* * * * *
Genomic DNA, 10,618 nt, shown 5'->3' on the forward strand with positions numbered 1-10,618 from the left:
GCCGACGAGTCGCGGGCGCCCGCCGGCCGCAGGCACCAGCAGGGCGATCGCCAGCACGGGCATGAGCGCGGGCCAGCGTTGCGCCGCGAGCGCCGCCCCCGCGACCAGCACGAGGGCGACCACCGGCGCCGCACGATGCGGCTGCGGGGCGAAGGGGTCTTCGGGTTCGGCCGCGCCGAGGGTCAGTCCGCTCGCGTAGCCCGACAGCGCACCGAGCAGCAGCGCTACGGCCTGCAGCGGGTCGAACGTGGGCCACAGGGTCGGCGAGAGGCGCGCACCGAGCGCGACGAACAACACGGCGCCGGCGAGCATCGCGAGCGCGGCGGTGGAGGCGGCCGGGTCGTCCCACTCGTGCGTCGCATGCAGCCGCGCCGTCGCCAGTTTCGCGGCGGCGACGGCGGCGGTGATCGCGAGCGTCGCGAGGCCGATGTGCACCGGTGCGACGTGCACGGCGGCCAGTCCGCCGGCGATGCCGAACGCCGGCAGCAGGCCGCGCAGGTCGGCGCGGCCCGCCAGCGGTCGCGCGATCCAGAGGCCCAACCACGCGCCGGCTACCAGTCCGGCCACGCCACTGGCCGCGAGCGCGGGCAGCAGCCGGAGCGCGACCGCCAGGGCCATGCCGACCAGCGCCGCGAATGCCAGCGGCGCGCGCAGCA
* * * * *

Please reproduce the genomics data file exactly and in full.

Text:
Genomic DNA, 10,618 nt, shown 5'->3' on the forward strand with positions numbered 1-10,618 from the left:
GCCGACGAGTCGCGGGCGCCCGCCGGCCGCAGGCACCAGCAGGGCGATCGCCAGCACGGGCATGAGCGCGGGCCAGCGTTGCGCCGCGAGCGCCGCCCCCGCGACCAGCACGAGGGCGACCACCGGCGCCGCACGATGCGGCTGCGGGGCGAAGGGGTCTTCGGGTTCGGCCGCGCCGAGGGTCAGTCCGCTCGCGTAGCCCGACAGCGCACCGAGCAGCAGCGCTACGGCCTGCAGCGGGTCGAACGTGGGCCACAGGGTCGGCGAGAGGCGCGCACCGAGCGCGACGAACAACACGGCGCCGGCGAGCATCGCGAGCGCGGCGGTGGAGGCGGCCGGGTCGTCCCACTCGTGCGTCGCATGCAGCCGCGCCGTCGCCAGTTTCGCGGCGGCGACGGCGGCGGTGATCGCGAGCGTCGCGAGGCCGATGTGCACCGGTGCGACGTGCACGGCGGCCAGTCCGCCGGCGATGCCGAACGCCGGCAGCAGGCCGCGCAGGTCGGCGCGGCCCGCCAGCGGTCGCGCGATCCAGAGGCCCAACCACGCGCCGGCTACCAGTCCGGCCACGCCACTGGCCGCGAGCGCGGGCAGCAGCCGGAGCGCGACCGCCAGGGCCATGCCGACCAGCGCCGCGAATGCCAGCGGCGCGCGCAGCA